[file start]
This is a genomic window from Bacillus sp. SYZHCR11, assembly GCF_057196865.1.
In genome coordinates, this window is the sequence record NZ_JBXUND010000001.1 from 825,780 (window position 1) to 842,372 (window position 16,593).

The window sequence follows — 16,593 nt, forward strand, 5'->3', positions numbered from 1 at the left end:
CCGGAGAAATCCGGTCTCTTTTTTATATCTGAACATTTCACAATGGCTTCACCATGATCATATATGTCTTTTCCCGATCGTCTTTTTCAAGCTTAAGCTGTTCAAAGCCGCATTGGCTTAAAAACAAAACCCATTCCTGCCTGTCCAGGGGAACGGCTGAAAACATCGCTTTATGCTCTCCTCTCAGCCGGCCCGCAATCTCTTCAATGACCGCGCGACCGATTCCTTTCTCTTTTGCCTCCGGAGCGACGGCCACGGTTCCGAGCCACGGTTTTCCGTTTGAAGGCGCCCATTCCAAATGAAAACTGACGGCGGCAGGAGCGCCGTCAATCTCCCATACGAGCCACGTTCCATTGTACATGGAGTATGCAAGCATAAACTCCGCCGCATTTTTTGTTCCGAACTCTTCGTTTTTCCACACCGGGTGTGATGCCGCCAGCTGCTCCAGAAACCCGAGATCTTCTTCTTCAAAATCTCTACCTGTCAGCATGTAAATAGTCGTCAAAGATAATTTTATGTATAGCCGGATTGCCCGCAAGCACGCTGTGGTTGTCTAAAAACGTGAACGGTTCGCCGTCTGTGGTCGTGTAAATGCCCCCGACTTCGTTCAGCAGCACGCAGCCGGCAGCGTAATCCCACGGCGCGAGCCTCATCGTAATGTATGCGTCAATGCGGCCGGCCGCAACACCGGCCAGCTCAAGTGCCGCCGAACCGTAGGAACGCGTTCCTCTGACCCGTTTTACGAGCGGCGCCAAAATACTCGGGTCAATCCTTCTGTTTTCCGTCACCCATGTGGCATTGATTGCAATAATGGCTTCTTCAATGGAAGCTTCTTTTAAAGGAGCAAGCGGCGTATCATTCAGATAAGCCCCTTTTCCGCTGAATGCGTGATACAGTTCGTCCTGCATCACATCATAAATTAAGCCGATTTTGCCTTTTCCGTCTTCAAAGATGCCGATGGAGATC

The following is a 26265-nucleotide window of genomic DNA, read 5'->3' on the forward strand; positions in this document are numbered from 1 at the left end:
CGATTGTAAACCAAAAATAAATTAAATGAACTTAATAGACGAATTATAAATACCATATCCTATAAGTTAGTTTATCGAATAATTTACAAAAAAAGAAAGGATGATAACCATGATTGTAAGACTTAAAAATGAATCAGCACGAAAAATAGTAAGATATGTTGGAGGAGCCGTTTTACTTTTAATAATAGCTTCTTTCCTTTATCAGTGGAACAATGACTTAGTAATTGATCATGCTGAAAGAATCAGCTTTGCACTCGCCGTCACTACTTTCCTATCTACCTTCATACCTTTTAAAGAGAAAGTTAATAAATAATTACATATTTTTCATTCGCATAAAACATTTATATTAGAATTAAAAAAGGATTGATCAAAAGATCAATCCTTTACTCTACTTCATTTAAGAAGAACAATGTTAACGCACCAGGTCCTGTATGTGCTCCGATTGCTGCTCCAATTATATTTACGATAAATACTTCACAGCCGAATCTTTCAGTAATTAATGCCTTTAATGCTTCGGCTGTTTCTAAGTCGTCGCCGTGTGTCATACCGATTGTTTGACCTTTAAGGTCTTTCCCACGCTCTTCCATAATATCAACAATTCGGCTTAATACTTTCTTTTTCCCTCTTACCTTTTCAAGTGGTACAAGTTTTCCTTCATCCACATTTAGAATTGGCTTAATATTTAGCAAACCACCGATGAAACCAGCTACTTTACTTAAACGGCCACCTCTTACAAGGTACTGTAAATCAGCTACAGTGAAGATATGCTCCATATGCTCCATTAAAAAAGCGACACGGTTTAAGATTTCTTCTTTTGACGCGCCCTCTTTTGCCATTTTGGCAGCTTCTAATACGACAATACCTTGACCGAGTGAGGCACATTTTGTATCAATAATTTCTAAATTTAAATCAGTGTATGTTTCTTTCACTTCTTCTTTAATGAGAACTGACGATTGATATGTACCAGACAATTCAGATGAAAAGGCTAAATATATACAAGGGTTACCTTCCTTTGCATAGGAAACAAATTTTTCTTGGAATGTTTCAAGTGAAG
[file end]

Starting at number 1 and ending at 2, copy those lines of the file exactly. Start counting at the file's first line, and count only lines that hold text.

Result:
This is a genomic window from Bacillus sp. SYZHCR11, assembly GCF_057196865.1.
In genome coordinates, this window is the sequence record NZ_JBXUND010000001.1 from 825,780 (window position 1) to 842,372 (window position 16,593).